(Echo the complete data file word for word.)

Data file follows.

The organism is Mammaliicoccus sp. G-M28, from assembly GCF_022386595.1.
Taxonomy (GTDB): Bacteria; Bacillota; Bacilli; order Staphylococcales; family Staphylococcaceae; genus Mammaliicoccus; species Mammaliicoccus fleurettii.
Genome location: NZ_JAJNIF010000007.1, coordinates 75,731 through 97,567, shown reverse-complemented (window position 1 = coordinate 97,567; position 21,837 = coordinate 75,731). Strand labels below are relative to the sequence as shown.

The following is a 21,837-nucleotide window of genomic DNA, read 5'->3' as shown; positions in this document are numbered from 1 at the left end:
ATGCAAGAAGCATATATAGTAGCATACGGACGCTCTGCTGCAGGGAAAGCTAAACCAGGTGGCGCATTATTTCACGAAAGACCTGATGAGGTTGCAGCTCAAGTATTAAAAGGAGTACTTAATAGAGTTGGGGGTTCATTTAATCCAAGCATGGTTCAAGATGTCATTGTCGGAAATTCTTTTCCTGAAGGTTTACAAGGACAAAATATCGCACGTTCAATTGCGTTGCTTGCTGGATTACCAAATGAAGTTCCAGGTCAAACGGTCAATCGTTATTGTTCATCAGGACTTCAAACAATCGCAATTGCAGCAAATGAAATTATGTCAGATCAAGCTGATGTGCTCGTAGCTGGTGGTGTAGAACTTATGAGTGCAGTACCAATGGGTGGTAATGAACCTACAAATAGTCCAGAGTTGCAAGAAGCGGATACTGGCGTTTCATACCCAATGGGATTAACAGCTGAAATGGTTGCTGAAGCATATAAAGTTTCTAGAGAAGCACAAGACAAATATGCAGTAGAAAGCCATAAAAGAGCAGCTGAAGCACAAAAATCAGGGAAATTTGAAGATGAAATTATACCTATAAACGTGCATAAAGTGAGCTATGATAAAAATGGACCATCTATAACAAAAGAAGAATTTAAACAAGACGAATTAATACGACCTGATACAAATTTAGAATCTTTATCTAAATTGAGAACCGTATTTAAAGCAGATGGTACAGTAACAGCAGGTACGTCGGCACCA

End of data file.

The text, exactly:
The organism is Mammaliicoccus sp. G-M28, from assembly GCF_022386595.1.
Taxonomy (GTDB): Bacteria; Bacillota; Bacilli; order Staphylococcales; family Staphylococcaceae; genus Mammaliicoccus; species Mammaliicoccus fleurettii.
Genome location: NZ_JAJNIF010000007.1, coordinates 75,731 through 97,567, shown reverse-complemented (window position 1 = coordinate 97,567; position 21,837 = coordinate 75,731). Strand labels below are relative to the sequence as shown.

The following is a 21,837-nucleotide window of genomic DNA, read 5'->3' as shown; positions in this document are numbered from 1 at the left end:
ATGCAAGAAGCATATATAGTAGCATACGGACGCTCTGCTGCAGGGAAAGCTAAACCAGGTGGCGCATTATTTCACGAAAGACCTGATGAGGTTGCAGCTCAAGTATTAAAAGGAGTACTTAATAGAGTTGGGGGTTCATTTAATCCAAGCATGGTTCAAGATGTCATTGTCGGAAATTCTTTTCCTGAAGGTTTACAAGGACAAAATATCGCACGTTCAATTGCGTTGCTTGCTGGATTACCAAATGAAGTTCCAGGTCAAACGGTCAATCGTTATTGTTCATCAGGACTTCAAACAATCGCAATTGCAGCAAATGAAATTATGTCAGATCAAGCTGATGTGCTCGTAGCTGGTGGTGTAGAACTTATGAGTGCAGTACCAATGGGTGGTAATGAACCTACAAATAGTCCAGAGTTGCAAGAAGCGGATACTGGCGTTTCATACCCAATGGGATTAACAGCTGAAATGGTTGCTGAAGCATATAAAGTTTCTAGAGAAGCACAAGACAAATATGCAGTAGAAAGCCATAAAAGAGCAGCTGAAGCACAAAAATCAGGGAAATTTGAAGATGAAATTATACCTATAAACGTGCATAAAGTGAGCTATGATAAAAATGGACCATCTATAACAAAAGAAGAATTTAAACAAGACGAATTAATACGACCTGATACAAATTTAGAATCTTTATCTAAATTGAGAACCGTATTTAAAGCAGATGGTACAGTAACAGCAGGTACGTCGGCACCA